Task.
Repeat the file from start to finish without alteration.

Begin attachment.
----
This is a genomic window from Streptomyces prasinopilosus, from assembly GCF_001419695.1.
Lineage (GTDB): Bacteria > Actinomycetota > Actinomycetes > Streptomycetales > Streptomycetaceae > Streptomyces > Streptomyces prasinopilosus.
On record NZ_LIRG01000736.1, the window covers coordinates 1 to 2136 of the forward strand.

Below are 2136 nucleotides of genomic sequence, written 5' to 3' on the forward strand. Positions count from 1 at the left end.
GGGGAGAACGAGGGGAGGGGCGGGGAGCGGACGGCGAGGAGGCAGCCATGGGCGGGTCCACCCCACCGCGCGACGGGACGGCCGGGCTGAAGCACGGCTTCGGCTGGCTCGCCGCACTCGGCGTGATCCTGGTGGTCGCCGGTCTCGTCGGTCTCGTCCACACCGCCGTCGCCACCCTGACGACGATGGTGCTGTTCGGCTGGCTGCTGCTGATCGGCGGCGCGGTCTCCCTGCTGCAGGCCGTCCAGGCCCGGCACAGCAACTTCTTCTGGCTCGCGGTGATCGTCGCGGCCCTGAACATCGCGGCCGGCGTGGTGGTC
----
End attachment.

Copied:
This is a genomic window from Streptomyces prasinopilosus, from assembly GCF_001419695.1.
Lineage (GTDB): Bacteria > Actinomycetota > Actinomycetes > Streptomycetales > Streptomycetaceae > Streptomyces > Streptomyces prasinopilosus.
On record NZ_LIRG01000736.1, the window covers coordinates 1 to 2136 of the forward strand.

Below are 2136 nucleotides of genomic sequence, written 5' to 3' on the forward strand. Positions count from 1 at the left end.
GGGGAGAACGAGGGGAGGGGCGGGGAGCGGACGGCGAGGAGGCAGCCATGGGCGGGTCCACCCCACCGCGCGACGGGACGGCCGGGCTGAAGCACGGCTTCGGCTGGCTCGCCGCACTCGGCGTGATCCTGGTGGTCGCCGGTCTCGTCGGTCTCGTCCACACCGCCGTCGCCACCCTGACGACGATGGTGCTGTTCGGCTGGCTGCTGCTGATCGGCGGCGCGGTCTCCCTGCTGCAGGCCGTCCAGGCCCGGCACAGCAACTTCTTCTGGCTCGCGGTGATCGTCGCGGCCCTGAACATCGCGGCCGGCGTGGTGGTC